I shall come forth as gold.

— Job 23:10

“Behold, I have refined you, but not as silver;

I have tested you in the furnace of affliction.

— Isaiah 48:10

Beloved, do not be surprised at the fiery ordeal among you, which comes upon you for your testing, as though some strange thing were happening to you; but to the degree that you share the sufferings of Christ, keep on rejoicing, so that also at the revelation of His glory you may rejoice with exultation.

— 1 Peter 4:12-13

Point: When it comes to trials, we must yield to the Potter, allowing Him to have His own way in order to become the vessel destined.

Read 19:1-2 & 10-11

Q: What is significant about the place where this takes place?

A: This valley is called “Gehenna” in New Testament Greek and becomes the word used for “hell”. It is one of the places of Israel’s greatest sins right outside of Jerusalem, turned into a constantly smoldering garbage dump by Josiah. It is the very picture of what one’s unaddressed sins look like now and will inevitably lead.

Q: What does the breaking of the vessel represent?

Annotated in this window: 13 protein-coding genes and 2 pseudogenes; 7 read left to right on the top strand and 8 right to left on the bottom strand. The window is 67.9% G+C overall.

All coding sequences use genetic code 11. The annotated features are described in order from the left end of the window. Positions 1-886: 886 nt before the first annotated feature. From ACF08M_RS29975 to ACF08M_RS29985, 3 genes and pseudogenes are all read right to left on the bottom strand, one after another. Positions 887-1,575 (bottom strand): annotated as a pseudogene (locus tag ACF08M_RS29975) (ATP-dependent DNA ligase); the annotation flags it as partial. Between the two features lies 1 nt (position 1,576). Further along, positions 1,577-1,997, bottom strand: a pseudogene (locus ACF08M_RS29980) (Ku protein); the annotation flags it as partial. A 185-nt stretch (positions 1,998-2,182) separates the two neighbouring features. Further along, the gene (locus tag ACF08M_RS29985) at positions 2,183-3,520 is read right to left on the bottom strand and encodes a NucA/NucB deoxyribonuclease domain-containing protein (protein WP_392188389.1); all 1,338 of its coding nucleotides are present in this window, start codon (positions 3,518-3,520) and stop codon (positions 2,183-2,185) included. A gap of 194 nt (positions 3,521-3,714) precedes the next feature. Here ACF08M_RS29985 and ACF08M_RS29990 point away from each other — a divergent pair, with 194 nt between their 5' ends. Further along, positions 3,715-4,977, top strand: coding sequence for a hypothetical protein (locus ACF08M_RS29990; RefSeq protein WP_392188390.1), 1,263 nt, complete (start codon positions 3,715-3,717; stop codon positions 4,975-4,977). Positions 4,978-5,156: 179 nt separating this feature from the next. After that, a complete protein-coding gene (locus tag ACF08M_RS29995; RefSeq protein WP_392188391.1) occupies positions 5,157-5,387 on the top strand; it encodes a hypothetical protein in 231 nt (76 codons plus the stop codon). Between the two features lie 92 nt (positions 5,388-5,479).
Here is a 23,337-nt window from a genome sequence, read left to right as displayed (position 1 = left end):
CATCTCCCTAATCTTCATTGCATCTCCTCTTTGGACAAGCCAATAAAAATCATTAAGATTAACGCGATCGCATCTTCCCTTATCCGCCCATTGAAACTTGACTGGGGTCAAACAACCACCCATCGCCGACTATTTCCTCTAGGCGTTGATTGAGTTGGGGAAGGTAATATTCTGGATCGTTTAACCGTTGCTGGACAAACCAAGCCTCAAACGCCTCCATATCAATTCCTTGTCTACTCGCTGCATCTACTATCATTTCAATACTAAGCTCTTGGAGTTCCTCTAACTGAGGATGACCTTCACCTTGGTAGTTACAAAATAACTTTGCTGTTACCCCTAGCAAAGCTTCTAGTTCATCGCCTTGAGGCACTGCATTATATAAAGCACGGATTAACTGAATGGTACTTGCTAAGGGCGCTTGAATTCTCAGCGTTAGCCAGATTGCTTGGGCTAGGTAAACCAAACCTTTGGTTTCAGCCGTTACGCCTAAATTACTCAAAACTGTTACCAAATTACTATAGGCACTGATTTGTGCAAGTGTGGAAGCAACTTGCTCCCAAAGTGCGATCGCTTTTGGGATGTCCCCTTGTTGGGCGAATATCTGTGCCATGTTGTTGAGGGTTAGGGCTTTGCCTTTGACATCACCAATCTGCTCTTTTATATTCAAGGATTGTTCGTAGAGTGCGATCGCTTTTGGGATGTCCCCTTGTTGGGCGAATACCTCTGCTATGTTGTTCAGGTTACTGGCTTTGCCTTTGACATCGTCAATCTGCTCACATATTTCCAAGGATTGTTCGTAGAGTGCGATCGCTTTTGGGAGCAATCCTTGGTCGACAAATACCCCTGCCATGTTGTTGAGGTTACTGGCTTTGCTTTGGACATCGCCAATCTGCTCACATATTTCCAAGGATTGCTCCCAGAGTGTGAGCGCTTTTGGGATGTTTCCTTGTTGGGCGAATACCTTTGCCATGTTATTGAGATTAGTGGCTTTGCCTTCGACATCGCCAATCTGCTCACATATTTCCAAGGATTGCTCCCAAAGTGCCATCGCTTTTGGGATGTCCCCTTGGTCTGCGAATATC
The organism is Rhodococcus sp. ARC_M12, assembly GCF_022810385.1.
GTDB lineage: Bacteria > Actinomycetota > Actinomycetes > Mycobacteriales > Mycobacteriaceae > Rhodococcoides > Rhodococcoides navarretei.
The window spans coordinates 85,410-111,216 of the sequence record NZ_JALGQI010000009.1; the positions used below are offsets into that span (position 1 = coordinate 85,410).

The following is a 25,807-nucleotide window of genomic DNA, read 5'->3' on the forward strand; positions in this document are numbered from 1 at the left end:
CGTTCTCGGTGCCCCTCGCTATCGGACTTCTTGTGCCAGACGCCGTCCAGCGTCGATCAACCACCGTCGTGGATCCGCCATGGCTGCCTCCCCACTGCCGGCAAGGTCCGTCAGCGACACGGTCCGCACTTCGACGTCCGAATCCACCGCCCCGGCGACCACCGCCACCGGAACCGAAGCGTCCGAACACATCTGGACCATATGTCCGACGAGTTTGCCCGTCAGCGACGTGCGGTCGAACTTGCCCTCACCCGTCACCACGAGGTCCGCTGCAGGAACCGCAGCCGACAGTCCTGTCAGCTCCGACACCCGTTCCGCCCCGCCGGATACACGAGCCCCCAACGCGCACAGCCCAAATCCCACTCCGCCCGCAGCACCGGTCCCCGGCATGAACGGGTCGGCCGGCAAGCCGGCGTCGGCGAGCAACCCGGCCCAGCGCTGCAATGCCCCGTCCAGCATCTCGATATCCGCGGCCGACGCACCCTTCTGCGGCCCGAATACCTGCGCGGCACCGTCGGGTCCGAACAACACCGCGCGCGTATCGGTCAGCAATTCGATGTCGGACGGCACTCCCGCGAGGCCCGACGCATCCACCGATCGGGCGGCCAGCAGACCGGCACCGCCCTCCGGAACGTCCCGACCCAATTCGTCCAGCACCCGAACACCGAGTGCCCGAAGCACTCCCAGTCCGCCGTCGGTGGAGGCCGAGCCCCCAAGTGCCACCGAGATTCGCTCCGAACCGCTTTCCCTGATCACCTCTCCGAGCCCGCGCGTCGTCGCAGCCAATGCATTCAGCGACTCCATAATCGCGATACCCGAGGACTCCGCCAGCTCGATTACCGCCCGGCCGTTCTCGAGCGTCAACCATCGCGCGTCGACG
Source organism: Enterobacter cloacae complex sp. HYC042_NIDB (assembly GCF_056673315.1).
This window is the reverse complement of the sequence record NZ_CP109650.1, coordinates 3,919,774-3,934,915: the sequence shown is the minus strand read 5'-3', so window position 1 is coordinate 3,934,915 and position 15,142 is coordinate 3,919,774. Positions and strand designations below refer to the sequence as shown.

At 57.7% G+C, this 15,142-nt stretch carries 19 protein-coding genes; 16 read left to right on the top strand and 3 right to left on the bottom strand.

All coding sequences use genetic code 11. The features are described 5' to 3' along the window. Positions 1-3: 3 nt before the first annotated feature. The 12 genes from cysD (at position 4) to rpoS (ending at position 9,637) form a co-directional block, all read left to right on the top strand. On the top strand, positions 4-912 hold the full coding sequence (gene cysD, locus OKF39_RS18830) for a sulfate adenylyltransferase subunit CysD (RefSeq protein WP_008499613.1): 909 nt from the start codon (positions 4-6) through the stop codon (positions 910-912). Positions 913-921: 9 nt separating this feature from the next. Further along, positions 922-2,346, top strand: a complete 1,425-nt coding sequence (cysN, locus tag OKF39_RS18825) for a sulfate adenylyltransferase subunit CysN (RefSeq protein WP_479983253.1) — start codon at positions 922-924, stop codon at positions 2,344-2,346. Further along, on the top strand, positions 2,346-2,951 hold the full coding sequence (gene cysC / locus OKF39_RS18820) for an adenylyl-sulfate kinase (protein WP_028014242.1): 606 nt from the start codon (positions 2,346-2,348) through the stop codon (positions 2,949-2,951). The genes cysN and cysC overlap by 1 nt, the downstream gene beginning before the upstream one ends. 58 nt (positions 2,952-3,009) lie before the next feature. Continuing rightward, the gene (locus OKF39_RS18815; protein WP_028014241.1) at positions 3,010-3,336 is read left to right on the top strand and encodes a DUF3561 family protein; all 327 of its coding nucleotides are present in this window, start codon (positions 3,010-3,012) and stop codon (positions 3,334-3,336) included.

A: God’s judgment. Having brought and smashed a finished vessel, the message is that there are some things which cannot be repaired, a spiritual “point of no return” if you will.

If anyone sees his brother committing a sin not leading to death, he shall ask and God will for him give life to those who commit sin not leading to death. There is a sin leading to death; I do not say that he should make request for this.

— 1 John 5:16

Point: It is important to yield and allow yourself to be continually molded. If one ceases from that attitude, they can become hardened and unshapable into anything but what the wrong hands have formed them into. The most important thing is to remain available, clean, and empty for His will and ways.

Therefore, if anyone cleanses himself from these things, he will be a vessel for honor, sanctified, useful to the Master, prepared for every good work.

— 2 Timothy 2:21

Overall Application

To what degree are you submitting to the hands of the Potter?